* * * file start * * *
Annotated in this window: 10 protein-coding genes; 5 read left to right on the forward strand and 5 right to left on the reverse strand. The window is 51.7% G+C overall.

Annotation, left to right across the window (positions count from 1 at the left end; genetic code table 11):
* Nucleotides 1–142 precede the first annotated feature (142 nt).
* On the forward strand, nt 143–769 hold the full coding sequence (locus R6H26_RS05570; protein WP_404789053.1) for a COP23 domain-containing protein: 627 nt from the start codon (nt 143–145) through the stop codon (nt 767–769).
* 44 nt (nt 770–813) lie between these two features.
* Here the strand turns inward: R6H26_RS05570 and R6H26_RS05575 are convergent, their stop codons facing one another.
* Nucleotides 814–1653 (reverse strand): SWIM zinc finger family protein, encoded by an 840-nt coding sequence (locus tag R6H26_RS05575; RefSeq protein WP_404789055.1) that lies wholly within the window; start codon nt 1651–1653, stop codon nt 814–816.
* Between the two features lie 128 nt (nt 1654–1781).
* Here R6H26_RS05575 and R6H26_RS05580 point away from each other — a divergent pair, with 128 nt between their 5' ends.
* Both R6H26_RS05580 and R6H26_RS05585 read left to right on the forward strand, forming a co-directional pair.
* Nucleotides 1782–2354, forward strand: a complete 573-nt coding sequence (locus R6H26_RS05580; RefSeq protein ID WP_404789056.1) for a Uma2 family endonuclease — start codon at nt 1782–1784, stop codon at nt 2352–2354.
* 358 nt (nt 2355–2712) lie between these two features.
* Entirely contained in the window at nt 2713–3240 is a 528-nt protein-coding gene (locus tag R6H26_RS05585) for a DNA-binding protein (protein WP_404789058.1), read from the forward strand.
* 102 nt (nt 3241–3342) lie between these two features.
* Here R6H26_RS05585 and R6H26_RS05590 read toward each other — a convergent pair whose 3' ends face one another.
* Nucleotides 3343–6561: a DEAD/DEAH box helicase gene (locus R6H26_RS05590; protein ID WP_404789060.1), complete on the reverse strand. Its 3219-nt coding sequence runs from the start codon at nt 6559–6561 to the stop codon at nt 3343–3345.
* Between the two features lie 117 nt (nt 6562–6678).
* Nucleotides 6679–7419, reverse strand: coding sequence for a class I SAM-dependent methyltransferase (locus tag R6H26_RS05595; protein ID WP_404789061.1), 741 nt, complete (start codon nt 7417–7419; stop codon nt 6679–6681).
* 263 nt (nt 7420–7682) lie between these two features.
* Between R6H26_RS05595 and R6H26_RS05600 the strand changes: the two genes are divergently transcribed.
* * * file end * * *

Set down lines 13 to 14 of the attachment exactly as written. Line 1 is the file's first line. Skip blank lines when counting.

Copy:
* Entirely contained in the window at nt 2713–3240 is a 528-nt protein-coding gene (locus tag R6H26_RS05585) for a DNA-binding protein (protein WP_404789058.1), read from the forward strand.
* 102 nt (nt 3241–3342) lie between these two features.